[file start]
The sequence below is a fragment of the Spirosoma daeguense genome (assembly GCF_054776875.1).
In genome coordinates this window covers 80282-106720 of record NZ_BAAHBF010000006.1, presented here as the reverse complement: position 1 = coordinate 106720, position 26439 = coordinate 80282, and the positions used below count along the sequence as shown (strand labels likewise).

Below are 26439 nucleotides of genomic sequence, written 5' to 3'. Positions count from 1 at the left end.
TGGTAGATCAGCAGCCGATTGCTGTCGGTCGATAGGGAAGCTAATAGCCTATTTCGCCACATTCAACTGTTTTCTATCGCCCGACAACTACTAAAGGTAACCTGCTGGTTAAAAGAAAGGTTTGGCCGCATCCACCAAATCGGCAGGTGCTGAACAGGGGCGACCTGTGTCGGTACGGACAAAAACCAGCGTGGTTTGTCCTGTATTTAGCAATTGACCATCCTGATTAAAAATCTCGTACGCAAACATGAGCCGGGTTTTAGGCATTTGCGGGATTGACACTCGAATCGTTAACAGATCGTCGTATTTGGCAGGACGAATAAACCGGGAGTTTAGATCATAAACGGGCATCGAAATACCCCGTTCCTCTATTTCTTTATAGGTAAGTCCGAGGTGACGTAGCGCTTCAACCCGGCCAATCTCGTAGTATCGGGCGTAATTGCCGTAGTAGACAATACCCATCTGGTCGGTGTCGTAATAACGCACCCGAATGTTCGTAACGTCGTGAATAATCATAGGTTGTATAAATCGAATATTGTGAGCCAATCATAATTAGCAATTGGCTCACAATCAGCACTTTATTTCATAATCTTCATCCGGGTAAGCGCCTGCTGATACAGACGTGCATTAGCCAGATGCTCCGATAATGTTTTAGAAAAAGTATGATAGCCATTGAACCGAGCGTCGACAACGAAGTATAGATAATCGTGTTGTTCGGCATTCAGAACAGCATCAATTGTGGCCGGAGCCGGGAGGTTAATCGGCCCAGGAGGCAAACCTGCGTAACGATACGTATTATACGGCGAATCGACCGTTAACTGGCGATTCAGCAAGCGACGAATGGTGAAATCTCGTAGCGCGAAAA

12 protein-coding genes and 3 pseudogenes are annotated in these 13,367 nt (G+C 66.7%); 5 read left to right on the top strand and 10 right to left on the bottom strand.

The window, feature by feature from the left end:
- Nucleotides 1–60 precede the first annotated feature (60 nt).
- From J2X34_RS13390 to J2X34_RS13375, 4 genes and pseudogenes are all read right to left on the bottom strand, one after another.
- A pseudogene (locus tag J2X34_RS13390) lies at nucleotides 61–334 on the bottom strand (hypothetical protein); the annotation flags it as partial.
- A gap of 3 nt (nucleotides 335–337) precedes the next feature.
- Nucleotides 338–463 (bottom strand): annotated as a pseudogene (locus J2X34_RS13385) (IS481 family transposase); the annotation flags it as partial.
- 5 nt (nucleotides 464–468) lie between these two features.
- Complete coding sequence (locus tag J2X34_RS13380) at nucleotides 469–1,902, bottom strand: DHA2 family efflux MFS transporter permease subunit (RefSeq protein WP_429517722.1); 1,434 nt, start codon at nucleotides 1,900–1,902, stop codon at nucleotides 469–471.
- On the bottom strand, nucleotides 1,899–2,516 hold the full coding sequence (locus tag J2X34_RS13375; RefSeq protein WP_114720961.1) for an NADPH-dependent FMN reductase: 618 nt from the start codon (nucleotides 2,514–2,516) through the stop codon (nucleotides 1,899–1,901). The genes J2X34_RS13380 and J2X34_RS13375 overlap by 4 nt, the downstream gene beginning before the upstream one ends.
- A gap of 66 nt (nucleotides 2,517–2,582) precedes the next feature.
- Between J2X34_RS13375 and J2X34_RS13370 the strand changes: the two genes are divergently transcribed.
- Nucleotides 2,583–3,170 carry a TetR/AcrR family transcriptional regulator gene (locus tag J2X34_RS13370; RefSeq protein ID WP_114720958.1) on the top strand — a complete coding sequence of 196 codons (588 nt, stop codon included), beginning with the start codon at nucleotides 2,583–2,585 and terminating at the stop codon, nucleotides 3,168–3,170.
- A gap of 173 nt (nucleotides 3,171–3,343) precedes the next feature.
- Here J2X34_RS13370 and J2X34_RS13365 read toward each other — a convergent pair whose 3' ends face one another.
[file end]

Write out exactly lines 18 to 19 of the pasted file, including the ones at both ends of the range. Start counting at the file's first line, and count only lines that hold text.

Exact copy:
- A gap of 173 nt (nucleotides 3,171–3,343) precedes the next feature.
- Here J2X34_RS13370 and J2X34_RS13365 read toward each other — a convergent pair whose 3' ends face one another.